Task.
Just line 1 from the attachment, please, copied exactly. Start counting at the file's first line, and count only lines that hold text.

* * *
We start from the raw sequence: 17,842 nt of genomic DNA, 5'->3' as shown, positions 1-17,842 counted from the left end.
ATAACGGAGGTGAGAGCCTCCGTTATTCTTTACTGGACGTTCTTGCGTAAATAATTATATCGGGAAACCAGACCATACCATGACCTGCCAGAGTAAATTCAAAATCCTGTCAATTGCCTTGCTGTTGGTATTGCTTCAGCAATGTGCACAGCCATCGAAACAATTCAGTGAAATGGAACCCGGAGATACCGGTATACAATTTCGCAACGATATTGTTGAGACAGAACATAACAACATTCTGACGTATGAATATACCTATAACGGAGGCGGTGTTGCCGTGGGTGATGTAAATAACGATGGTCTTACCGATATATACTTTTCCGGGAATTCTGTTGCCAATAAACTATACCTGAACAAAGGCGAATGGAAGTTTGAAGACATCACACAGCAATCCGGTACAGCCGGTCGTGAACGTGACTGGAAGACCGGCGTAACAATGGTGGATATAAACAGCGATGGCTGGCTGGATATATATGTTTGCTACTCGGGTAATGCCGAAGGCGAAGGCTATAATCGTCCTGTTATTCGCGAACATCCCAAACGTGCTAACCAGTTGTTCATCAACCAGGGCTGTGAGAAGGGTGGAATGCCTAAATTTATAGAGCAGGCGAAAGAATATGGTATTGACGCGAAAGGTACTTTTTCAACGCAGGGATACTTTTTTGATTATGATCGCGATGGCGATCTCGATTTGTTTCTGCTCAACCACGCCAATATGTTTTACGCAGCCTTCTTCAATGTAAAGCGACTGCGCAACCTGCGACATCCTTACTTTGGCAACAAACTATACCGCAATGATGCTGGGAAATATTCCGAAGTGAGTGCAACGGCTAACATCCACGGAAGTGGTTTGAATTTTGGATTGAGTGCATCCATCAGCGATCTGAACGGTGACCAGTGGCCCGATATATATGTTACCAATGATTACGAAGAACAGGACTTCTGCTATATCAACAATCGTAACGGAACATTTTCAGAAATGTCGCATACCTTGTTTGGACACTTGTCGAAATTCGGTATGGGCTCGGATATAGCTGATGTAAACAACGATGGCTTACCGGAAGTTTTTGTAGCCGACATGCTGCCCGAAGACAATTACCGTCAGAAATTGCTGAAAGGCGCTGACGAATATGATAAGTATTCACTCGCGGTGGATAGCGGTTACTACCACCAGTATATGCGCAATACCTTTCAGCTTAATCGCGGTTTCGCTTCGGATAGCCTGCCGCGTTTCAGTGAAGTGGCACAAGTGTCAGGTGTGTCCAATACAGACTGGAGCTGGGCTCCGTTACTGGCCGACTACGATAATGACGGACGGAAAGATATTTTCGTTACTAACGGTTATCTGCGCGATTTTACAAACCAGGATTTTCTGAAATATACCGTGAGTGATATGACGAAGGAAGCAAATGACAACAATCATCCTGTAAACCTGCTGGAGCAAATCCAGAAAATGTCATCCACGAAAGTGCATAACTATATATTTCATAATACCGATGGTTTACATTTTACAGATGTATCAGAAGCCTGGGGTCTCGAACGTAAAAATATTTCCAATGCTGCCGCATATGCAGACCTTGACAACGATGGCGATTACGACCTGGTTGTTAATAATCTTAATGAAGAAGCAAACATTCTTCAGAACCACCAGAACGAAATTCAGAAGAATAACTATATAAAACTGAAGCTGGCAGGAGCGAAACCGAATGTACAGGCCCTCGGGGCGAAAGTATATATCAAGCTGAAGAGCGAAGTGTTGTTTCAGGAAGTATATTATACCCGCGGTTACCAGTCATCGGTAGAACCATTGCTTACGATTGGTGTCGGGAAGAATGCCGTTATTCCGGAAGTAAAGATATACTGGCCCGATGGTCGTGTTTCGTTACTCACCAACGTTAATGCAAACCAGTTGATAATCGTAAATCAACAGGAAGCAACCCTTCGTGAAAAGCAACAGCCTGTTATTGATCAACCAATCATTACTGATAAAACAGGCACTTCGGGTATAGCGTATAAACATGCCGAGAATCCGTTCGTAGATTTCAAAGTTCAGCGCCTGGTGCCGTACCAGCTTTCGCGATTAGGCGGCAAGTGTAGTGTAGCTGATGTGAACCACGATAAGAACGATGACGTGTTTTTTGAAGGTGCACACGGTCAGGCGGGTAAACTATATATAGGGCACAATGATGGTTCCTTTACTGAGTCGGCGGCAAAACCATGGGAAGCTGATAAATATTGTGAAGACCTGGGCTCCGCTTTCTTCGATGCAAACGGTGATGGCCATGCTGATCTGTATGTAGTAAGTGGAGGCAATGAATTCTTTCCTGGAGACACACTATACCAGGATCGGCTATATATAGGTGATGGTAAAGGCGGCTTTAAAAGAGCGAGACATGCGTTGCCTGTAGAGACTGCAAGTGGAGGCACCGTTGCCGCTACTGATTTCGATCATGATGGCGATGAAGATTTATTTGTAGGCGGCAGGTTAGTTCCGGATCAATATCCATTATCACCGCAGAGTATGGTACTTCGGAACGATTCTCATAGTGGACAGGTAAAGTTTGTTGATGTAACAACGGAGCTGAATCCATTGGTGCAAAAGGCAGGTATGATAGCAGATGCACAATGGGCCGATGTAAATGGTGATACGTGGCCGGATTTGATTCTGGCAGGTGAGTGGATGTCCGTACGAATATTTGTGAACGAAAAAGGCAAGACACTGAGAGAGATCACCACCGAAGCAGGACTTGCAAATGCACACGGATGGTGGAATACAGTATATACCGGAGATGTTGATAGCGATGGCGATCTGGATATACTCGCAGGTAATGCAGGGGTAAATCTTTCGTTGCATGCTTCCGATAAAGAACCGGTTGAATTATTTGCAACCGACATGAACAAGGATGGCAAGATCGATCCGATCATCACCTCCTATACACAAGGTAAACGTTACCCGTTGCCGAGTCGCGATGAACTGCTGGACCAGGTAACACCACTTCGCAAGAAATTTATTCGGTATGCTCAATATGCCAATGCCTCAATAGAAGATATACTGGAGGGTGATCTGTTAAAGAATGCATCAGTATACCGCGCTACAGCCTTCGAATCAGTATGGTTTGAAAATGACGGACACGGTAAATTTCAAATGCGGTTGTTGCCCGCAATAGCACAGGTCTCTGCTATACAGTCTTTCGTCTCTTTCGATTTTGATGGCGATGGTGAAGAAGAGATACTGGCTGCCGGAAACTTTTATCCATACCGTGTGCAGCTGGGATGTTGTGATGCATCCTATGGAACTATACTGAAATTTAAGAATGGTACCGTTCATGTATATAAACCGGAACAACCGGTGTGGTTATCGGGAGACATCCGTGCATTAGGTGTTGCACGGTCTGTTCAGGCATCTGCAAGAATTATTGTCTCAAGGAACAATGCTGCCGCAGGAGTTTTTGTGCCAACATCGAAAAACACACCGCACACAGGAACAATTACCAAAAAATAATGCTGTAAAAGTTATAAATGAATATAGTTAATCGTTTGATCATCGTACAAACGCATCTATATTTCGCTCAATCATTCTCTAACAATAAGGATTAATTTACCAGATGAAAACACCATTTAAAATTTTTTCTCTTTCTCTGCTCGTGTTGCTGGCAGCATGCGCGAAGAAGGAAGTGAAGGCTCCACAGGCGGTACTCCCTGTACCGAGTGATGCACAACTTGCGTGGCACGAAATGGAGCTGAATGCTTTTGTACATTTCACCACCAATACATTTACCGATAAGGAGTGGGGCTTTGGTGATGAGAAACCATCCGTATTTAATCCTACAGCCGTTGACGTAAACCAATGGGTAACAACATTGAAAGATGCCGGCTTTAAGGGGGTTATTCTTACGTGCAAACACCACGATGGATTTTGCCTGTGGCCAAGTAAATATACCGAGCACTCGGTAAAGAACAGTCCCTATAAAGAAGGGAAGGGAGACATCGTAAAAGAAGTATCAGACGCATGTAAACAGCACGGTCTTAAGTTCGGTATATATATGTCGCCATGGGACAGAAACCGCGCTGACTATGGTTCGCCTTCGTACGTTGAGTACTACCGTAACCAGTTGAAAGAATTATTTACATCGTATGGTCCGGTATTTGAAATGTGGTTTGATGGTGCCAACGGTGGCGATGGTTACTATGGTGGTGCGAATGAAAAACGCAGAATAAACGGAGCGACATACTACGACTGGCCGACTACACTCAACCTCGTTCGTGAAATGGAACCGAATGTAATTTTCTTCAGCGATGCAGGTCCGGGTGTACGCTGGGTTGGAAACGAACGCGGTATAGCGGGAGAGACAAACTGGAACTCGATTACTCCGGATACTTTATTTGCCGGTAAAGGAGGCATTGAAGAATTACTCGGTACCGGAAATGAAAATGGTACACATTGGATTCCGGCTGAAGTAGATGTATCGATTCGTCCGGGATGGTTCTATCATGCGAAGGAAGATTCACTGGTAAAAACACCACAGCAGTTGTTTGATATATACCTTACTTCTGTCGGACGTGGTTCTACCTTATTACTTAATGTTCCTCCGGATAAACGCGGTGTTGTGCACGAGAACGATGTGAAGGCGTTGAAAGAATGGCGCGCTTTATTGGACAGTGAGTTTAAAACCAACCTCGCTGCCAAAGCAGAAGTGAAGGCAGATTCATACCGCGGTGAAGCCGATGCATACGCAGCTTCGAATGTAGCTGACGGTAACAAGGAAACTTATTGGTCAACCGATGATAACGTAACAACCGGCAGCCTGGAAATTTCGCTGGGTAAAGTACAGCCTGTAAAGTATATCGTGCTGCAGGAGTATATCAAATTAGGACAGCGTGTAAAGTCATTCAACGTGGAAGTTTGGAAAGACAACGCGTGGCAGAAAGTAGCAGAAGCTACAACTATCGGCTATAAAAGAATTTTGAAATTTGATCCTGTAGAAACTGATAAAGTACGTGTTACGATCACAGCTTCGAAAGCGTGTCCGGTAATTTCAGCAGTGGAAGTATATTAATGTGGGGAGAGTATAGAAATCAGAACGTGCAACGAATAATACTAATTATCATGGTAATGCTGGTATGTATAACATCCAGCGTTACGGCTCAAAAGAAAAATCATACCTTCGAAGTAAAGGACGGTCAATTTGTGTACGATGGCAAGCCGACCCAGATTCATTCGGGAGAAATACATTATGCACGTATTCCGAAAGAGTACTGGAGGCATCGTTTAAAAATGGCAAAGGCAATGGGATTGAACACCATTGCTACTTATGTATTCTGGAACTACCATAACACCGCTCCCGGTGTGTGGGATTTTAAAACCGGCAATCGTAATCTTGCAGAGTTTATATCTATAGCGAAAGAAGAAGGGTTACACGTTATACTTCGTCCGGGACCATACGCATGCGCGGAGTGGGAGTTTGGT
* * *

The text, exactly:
We start from the raw sequence: 17,842 nt of genomic DNA, 5'->3' as shown, positions 1-17,842 counted from the left end.